The small Nebraska town where I practice family medicine has a population of about 2,000. Although my practice is only 30 minutes west of Lincoln -- the state's capital and second-largest city -- solo and small family practices are common in the rural areas to my north, south and west.
As my colleagues in these small practices ponder the patient-centered medical home (PCMH), I know that it can seem overwhelming to implement. The bodies that recognize or certify PCMH practices have numerous confusing requirements that have more to do with processes than patient care. So when I talk to family physicians who have concerns about the PCMH, I suggest they read the original articles on the subject by Barbara Starfield, M.D., M.P.H.
Instead of a large number of boxes to check, Starfield thought there were three simple things at the core of becoming a medical home.
The first is to be comprehensive in your approach to health care. It is comprehensiveness that separates us from our subspecialty colleagues who focus on a single organ system or a single disease entity. It is comprehensiveness that separates us from midlevel providers who say they can deliver care as well or better than family physicians. Ordering more tests and referring to subspecialists is not comprehensive care. Family medicine is.
The second critical factor is disease management. We all know there are certain diagnoses that predispose patients to increased morbidity and mortality. The Academy has clinical recommendationsand resources to help your practice with chronic disease management protocols that fit your practice. You also can develop disease registries to be more proactive with these patients. By doing so, we can reduce morbidity and mortality and ultimately reduce costs to our health care system.
Finally, relationships and continuity of care are important. Knowing our patients and their families facilitates caring for them. This can reduce duplication of tests and improve compliance to treatment plans by understanding each patient's culture and concerns. I recently had this brought home to me by one of my long-time patients.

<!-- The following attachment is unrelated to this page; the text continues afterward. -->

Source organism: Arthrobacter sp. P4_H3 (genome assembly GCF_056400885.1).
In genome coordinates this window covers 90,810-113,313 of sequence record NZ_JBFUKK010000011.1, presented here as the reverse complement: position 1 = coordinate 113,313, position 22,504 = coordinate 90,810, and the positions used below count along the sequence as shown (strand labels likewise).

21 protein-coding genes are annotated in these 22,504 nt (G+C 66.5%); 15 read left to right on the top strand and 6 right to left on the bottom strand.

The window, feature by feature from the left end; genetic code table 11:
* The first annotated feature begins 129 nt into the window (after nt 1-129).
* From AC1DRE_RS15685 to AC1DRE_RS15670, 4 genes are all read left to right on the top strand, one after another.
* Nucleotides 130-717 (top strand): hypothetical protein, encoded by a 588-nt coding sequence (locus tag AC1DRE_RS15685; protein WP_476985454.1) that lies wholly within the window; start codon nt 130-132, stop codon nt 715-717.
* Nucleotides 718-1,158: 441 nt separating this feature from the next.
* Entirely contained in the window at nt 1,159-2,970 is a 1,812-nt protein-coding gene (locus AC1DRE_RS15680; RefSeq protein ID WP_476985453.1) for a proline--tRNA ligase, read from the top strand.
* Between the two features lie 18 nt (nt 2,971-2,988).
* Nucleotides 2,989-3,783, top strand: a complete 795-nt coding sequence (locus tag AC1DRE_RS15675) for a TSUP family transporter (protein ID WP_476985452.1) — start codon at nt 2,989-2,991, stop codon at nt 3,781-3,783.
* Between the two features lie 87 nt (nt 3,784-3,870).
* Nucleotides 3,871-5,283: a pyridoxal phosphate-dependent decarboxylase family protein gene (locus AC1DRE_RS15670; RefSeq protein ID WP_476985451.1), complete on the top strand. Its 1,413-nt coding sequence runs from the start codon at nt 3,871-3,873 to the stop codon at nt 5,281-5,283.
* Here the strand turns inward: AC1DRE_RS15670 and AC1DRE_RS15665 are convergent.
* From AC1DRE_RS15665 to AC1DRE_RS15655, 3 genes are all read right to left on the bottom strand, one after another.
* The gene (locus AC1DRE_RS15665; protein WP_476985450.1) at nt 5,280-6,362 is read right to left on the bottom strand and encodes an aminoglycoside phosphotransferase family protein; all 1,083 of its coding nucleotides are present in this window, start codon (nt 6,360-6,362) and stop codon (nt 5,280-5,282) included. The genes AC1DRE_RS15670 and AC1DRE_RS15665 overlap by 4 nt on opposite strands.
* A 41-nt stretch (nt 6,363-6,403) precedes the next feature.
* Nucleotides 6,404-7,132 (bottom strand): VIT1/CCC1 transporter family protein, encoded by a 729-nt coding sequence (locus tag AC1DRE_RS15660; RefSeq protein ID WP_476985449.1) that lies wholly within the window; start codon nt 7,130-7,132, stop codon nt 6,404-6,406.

Oliver was a 92-year-old, retired minister who had contracted pneumonia and required hospitalization. I have cared for his family for years. In fact, I delivered two of his grandsons.
Oliver was not responding to treatment, so as I examined him, I talked to his family -- including those grandsons -- about other interventions we could try to improve his situation. As I talked, his son, David, got out of his chair, came to me and placed his hand on my arm. He said, "Dr. Wergin, you know my dad loves you, and we all love you. You are as much a part of our family as anyone in this room. We wanted to let you know that my father does not fear death and is ready for what's to come. In fact, we are all ready for what's to come, but we're worried about you. You don't seem to be ready."
I looked at David and told him I understood. I went to the nurse's station and wrote a prescription for morphine and other comfort measures. I continued to round on him and talk to him each day. There was no new hospice nurse or shift-working hospitalist. Instead, it was just me and Oliver's family. That's family medicine.
Oliver passed away a few days later. It was a quiet death, and his family members were with him.
Medicine is always changing, and we have to be prepared. It is important to develop a plan to meet PCMH requirements if you want to be recognized or certified as a PCMH practice. We know that our strict fee-for-service model, which has not served us well, is coming to an end. To be reimbursed in a new model of payment, we must show we deliver what we promise. Don't be discouraged, and remember that patient-centered care is based on these three things: comprehensiveness, disease management and relationships.
How do you build relationships with your patients?
Robert Wergin, M.D., is a member of the AAFP Board of Directors.